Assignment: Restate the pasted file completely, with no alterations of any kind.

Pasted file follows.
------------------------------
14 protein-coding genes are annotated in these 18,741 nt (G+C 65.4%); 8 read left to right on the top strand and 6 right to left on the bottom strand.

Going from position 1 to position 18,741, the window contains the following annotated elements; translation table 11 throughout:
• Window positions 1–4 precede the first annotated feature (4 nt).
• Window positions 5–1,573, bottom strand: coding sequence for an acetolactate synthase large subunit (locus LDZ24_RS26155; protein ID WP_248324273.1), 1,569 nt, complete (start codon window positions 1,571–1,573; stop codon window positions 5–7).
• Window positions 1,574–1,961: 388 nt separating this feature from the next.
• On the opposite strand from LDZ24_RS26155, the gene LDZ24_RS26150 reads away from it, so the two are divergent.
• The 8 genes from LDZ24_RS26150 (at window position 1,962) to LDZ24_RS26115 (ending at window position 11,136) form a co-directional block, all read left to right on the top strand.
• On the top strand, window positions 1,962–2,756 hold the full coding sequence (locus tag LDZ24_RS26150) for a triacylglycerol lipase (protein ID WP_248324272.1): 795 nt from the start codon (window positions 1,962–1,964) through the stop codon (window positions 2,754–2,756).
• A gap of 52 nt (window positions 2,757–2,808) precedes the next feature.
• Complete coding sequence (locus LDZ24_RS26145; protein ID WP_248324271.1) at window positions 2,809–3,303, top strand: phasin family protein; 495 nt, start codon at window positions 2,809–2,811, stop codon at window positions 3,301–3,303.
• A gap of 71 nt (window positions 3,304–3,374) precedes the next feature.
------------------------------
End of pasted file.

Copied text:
14 protein-coding genes are annotated in these 18,741 nt (G+C 65.4%); 8 read left to right on the top strand and 6 right to left on the bottom strand.

Going from position 1 to position 18,741, the window contains the following annotated elements; translation table 11 throughout:
• Window positions 1–4 precede the first annotated feature (4 nt).
• Window positions 5–1,573, bottom strand: coding sequence for an acetolactate synthase large subunit (locus LDZ24_RS26155; protein ID WP_248324273.1), 1,569 nt, complete (start codon window positions 1,571–1,573; stop codon window positions 5–7).
• Window positions 1,574–1,961: 388 nt separating this feature from the next.
• On the opposite strand from LDZ24_RS26155, the gene LDZ24_RS26150 reads away from it, so the two are divergent.
• The 8 genes from LDZ24_RS26150 (at window position 1,962) to LDZ24_RS26115 (ending at window position 11,136) form a co-directional block, all read left to right on the top strand.
• On the top strand, window positions 1,962–2,756 hold the full coding sequence (locus tag LDZ24_RS26150) for a triacylglycerol lipase (protein ID WP_248324272.1): 795 nt from the start codon (window positions 1,962–1,964) through the stop codon (window positions 2,754–2,756).
• A gap of 52 nt (window positions 2,757–2,808) precedes the next feature.
• Complete coding sequence (locus LDZ24_RS26145; protein ID WP_248324271.1) at window positions 2,809–3,303, top strand: phasin family protein; 495 nt, start codon at window positions 2,809–2,811, stop codon at window positions 3,301–3,303.
• A gap of 71 nt (window positions 3,304–3,374) precedes the next feature.